Will The Real ClickSoftware Please Stand Up?

This article reviews the 2012 financial results of ClickSoftware (NASDAQ:CKSW) and evaluates the company's expectations regarding future performance.

The title refers to a long-standing classic TV show of many years ago, "To Tell the Truth", where two imposter contestants try to convince a panel that they are the real person, the third contestant. All three present themselves as a real person to a panel that tries to resolve the puzzle by asking questions. At the end of the questioning session the host asks the contestants the long-awaited question: "Will the real (so and so) please stand up? After some jiggling by the three contestants to feed suspense, the "real" person stands up.

In this analysis we endeavor to find the real ClickSoftware. Our investigative tool is the conversion of R&D expenses into tax-advantaged capital expenditures. The impact of the conversion is major in the realm of enterprise value. It reconfigures the value profile of the firm; operating income, capital invested, free cash flow, and growth.

We begin with the definition of key metrics, the rationale behind the conversion, and discussion of three key value metrics. This is followed by salient management strategies and the conclusion.

Metrics Definition

  • ROIC (Return on Invested Capital) = NOPAT / Operating Capital
  • NOPAT (Net Operating Profit after Taxes) = EBIT (1- Tax Rate)
  • OC (Operating Capital) = NOWC (Net Operating Working Capital) + OLTA (Operating Long-Term Assets)
  • Growth = IR x ROIC
  • IR (Investment Rate) = Increase in OC / NOPAT
  • FCF (Free Cash Flow) = NOPAT - (Changes in OC)
  • EV (Enterprise Value) = PV of prospective FCF, growing at g; discounted by WACC
  • WACC (Weighted Average Cost of Capital) -estimated at 10%
  • EVA (Economic Value Added) = (ROIC - WACC) OC.

R&D Conversion

Table 1 shows the conversion -from R&D as operating expenses under GAAP into R&R as tax advantaged capital expenditures. The rationale is that the benefit of R&D expenses is not consumed in one period but is carried over into future periods (say three years in the fast-changing technology sector) and appropriately depreciated.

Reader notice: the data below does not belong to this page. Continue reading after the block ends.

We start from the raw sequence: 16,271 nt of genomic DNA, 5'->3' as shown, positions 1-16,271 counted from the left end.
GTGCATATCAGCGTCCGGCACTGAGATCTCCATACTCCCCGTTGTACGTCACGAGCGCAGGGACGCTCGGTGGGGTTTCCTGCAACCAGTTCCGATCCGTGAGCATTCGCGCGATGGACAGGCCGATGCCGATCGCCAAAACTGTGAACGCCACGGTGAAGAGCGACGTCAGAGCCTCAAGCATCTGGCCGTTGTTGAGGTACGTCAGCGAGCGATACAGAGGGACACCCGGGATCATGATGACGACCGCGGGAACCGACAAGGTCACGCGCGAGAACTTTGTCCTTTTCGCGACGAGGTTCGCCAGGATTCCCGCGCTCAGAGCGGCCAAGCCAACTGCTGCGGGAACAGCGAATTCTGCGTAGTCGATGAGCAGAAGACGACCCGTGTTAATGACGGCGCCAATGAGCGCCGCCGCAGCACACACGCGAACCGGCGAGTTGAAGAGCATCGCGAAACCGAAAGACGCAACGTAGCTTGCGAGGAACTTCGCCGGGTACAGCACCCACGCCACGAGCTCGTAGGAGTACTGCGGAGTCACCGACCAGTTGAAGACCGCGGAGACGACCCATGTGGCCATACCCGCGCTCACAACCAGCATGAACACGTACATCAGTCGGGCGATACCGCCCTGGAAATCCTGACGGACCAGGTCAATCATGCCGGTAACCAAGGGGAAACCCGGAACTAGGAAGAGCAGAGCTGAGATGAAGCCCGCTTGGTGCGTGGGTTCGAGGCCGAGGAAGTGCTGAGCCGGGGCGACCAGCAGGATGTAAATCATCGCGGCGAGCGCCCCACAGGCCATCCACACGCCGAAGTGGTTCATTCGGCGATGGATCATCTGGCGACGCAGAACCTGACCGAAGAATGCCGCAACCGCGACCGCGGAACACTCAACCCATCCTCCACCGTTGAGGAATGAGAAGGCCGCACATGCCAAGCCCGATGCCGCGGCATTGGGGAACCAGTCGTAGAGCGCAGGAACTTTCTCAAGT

Treating R&D as an operating expense negates benefit in future periods, which is contrary to the purpose of R&D. The conversion of R&D from an operating expense into a tax-advantaged expenditure removes the GAAP restriction and reveals concealed value.

Table 1a computes the value of the R&D Asset at $21.86 million, by amortizing R&D expenses over a three year period.

Table 1b converts GAAP-based metrics into the metrics after R&D conversion.

Table 1. ClickSoftware, R&D Conversion --from Operating Expense to Capital Expenditure (Amounts are US$ in millions, unless otherwise noted)
Table 1a. Computation of R&D Asset Value
Year R&D Expense Unamortiz. Portion Unamortiz. Portion Amortiz. This Year
2012 13.15 100% 13.15 0.00
2011 9.02 67% 6.04 3.01
2010 8.08 33% 2.67 2.69
2009 6.67 0 0.00 2.22
R&D Asset 21.86
R&D Amortized this Year 7.92
Table 1b. R&D Conversion
2012 GAAP-Based Metrics 2012 Metrics After R&D Conversion Change Change as %
ROIC Computation
NOPAT 7.12 7.12
+ R&D Expenditure 13.15
- R&D Amortization 7.92
NOPAT 12.35 12.35 #DIV/0!
Operating Capital (NYSE:OC) 8.02 8.02
+ R&D Asset 21.86
= OC 29.88 29.88 #DIV/0!
ROIC = NOPAT / OC 89% 41% -47%
Growth Computation
CAPEX 2.49 2.49
-Depreciation 2.86 2.86
+ Inc. in WC -3.25 -3.25
+R&D Expense 13.15
- R&D Amortization 7.92
= OC Investment 2.88 8.11 5.23 182%
Investment Rate = OC / NOPAT 40% 66% 25%
Growth = ROIC x Invest. Rate 36% 27% -9%
FCF Computation
NOPAT 7.12 12.35
+ R&D Amortiz. 7.92
+ Depreciation 2.86 2.86
- CAPEX 2.49 2.49
-R&D Expenditure 13.15
-Inc in NOWC -3.25 -3.25
FCF = NOPAT - Increase in OC 10.74 10.74 0.00 0%
Net Income & EPS Computation
Operating Income (EBIT) 7.27
(+) R&D Expenditure 13.15
(-) R&D Amortization 7.92
= Operating Income 7.27 12.50
- Income Taxes 0.17 0.17
+ Other 0.38 0.38
= Net Income 7.48 12.71 5.23 70%
# Diluted Shares 32.83 32.83
EPS = Net Inc. / # Dilut. Shares 0.23 0.39 0.16 70%

2012 Metrics after R&D Conversion

Three metrics are relevant to shareholder value; ROIC, Growth, and FCF. Shareholders' purpose is to invest capital that generates FCF at a rate of return (ROIC) that exceeds the cost of capital (OTC:WACC), and to grow FCF to create greater value (EV). Growth in FCF results from growth in revenue, which is enabled by a high rate of capital reinvestment (IR).